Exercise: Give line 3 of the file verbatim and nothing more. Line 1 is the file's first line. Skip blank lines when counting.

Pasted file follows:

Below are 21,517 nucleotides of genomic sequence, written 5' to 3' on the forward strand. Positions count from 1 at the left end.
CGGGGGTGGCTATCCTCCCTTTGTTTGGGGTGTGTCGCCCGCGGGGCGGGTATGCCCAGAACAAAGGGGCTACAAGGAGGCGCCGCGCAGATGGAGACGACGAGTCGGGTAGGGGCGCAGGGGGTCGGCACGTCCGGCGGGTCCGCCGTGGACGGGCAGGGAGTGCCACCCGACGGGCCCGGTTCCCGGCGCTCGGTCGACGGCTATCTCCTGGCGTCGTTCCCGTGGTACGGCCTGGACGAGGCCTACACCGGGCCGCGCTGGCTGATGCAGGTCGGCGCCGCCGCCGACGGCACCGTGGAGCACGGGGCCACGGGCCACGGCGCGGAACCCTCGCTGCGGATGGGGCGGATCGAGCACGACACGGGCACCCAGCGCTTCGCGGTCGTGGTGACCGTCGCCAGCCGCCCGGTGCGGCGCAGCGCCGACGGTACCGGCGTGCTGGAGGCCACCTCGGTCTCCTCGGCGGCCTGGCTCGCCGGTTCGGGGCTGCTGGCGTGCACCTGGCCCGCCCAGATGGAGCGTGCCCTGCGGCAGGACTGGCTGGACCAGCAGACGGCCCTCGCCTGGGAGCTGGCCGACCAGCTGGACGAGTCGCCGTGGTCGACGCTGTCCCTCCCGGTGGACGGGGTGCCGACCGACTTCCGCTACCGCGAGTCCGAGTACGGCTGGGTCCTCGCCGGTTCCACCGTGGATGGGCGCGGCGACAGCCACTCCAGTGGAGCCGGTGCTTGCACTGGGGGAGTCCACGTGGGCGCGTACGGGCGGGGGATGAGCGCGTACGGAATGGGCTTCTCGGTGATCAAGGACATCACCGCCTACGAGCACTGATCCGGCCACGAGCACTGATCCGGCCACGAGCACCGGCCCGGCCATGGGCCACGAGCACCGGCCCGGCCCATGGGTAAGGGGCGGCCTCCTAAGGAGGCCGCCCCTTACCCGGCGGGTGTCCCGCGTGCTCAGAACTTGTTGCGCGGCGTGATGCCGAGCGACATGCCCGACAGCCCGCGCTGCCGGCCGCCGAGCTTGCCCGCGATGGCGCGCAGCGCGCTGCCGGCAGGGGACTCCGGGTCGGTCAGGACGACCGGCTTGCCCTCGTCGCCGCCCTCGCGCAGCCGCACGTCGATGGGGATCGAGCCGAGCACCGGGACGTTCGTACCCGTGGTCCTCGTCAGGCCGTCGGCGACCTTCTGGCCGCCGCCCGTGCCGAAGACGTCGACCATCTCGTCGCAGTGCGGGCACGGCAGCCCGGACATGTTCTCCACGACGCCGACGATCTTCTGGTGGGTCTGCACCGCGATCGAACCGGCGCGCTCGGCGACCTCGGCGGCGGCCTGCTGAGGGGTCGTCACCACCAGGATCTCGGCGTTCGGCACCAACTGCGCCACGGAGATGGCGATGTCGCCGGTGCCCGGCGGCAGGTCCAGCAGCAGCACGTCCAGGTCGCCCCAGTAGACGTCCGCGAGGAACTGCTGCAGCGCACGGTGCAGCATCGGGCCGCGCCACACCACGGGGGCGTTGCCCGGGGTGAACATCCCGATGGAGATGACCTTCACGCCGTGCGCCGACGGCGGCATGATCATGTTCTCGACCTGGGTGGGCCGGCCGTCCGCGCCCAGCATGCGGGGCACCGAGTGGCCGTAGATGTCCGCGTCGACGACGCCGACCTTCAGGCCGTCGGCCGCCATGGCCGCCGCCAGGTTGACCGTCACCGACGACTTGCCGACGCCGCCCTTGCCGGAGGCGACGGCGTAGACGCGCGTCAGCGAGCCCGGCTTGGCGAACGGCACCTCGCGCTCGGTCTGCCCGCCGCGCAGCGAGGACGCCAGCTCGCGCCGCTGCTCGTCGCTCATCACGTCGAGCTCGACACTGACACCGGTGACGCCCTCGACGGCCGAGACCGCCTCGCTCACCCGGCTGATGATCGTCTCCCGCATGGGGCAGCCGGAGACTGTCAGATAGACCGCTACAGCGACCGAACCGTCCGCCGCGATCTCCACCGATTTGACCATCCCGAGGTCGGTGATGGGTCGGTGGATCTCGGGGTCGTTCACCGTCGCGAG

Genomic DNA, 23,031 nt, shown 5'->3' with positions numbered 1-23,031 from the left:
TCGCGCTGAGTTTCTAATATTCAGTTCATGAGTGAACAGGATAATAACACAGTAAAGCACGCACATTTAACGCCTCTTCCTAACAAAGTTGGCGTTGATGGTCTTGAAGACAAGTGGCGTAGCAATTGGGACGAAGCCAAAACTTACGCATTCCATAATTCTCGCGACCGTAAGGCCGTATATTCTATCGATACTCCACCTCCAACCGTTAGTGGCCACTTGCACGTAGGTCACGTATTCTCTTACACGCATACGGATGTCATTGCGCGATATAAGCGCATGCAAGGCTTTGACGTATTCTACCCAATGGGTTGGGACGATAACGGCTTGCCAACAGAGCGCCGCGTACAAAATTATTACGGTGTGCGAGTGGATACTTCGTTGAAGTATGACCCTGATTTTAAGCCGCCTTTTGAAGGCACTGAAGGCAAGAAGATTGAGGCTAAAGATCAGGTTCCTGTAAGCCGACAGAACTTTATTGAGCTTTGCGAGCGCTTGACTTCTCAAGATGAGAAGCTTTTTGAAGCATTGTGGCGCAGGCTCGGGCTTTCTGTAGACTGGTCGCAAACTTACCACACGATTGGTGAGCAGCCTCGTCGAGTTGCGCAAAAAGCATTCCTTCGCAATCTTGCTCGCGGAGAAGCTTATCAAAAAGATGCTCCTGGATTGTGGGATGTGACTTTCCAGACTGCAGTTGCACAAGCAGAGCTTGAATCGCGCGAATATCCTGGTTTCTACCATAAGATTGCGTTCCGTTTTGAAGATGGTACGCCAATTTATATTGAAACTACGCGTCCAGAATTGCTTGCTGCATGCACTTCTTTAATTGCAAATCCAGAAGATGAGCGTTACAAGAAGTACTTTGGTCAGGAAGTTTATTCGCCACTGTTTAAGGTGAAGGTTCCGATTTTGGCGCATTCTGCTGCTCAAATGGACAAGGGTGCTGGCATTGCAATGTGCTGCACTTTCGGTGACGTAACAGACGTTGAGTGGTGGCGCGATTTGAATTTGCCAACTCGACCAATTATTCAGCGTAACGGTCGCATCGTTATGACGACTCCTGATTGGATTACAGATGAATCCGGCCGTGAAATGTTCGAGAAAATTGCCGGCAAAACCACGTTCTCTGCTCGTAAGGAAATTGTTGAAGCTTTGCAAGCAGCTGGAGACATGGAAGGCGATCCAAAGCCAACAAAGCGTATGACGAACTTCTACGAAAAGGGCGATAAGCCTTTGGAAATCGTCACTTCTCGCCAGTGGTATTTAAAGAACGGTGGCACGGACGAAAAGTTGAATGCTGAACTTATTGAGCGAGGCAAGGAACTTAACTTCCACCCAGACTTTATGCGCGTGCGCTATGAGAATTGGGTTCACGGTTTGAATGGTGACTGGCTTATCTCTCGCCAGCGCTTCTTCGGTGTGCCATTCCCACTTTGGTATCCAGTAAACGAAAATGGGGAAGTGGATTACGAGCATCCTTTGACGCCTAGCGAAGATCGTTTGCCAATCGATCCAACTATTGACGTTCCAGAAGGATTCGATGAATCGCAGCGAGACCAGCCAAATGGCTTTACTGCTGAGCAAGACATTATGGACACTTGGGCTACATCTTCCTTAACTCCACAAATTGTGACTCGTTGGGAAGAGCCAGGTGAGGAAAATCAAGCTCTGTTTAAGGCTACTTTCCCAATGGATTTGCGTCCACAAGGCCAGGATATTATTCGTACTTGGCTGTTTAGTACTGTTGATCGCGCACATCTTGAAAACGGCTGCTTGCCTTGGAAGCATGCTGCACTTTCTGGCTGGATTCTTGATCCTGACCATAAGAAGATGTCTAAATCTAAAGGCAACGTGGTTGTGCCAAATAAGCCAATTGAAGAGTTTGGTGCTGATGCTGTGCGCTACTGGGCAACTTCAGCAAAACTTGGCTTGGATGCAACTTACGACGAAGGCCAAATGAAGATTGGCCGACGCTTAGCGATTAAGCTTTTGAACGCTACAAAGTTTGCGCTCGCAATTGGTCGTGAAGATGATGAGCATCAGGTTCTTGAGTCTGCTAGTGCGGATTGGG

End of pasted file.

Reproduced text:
Genomic DNA, 23,031 nt, shown 5'->3' with positions numbered 1-23,031 from the left: